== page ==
Motivational beliefs and perceptions of instructional quality: Predicting satisfaction with online training
Journal of Computer Assisted Learning
Motivation; Satisfaction; Self-regulated learning; Web-based training
Many would agree that learning on the Web - a highly autonomous learning environment - may be difficult for individuals who lack motivation and self-regulated learning skills. Using a social cognitive view of academic motivation and self-regulation, the objective of the present study was to investigate the relations between students' motivational beliefs, their perceptions of the learning environment and their satisfaction with a self-paced, online course. Service academy undergraduates (n = 646) completed a questionnaire following online training. Pearson correlations indicate that task value, self-efficacy and perceived instructional quality were significantly positively related to each other and to students' overall satisfaction with the self-paced, online course. Additionally, results from a three-step hierarchical regression reveal that task value, self-efficacy and instructional quality were significant positive predictors of students' satisfaction; the final regression model accounted for approximately 54% of the variance in the outcome measure. These findings support and extend prior research in traditional classrooms and online education in university settings, indicating that military students' motivational beliefs about a learning task and their perceptions of instructional quality are related, in important ways, to their overall satisfaction with online instruction. Educational implications and suggestions for future research are discussed. © 2007 Blackwell Publishing Ltd.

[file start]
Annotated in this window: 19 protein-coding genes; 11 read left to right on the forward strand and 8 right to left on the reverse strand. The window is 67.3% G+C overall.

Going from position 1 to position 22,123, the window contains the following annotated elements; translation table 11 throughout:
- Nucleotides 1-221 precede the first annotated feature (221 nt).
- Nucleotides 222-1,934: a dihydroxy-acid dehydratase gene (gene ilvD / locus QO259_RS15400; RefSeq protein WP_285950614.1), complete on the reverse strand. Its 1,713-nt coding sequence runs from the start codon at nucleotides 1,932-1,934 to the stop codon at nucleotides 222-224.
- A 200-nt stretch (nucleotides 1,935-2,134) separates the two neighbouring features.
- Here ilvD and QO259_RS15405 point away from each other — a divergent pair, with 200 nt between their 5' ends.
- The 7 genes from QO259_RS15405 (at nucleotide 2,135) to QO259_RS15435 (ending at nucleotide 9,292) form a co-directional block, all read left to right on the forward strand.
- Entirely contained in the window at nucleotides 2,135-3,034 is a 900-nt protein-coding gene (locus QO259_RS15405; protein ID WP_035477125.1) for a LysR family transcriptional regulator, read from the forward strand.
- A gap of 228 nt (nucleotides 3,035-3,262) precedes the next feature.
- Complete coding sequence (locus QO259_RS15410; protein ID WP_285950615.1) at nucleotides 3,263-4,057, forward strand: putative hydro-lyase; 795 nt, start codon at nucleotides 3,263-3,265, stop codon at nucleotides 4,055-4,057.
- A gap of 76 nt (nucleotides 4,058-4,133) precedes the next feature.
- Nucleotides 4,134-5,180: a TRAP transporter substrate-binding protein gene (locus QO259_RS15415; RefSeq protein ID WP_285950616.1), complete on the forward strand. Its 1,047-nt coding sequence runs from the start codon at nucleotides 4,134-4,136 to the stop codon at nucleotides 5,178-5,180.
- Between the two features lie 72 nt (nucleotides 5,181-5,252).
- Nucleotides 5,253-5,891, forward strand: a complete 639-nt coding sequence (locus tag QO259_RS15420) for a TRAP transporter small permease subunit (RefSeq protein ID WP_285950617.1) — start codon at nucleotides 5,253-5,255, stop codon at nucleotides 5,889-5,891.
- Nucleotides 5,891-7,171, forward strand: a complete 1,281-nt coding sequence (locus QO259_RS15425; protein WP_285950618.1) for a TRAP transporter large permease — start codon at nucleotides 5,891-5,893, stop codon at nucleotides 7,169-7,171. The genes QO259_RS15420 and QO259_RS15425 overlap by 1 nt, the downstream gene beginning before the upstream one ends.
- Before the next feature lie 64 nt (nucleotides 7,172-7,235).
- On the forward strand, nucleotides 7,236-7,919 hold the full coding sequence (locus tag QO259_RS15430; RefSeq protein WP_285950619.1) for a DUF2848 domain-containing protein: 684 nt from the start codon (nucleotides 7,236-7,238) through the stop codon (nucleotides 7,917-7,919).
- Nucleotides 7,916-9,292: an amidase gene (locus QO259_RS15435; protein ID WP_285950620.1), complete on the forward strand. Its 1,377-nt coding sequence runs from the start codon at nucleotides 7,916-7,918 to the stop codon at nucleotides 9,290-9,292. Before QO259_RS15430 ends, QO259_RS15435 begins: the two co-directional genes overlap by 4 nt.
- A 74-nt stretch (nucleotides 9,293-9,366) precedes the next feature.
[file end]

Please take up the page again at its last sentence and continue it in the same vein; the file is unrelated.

Artino, A. (2008). Motivational beliefs and perceptions of instructional quality: Predicting satisfaction with online training. Journal of Computer Assisted Learning, 24 (3). http://dx.doi.org/10.1111/j.1365-2729.2007.00258.x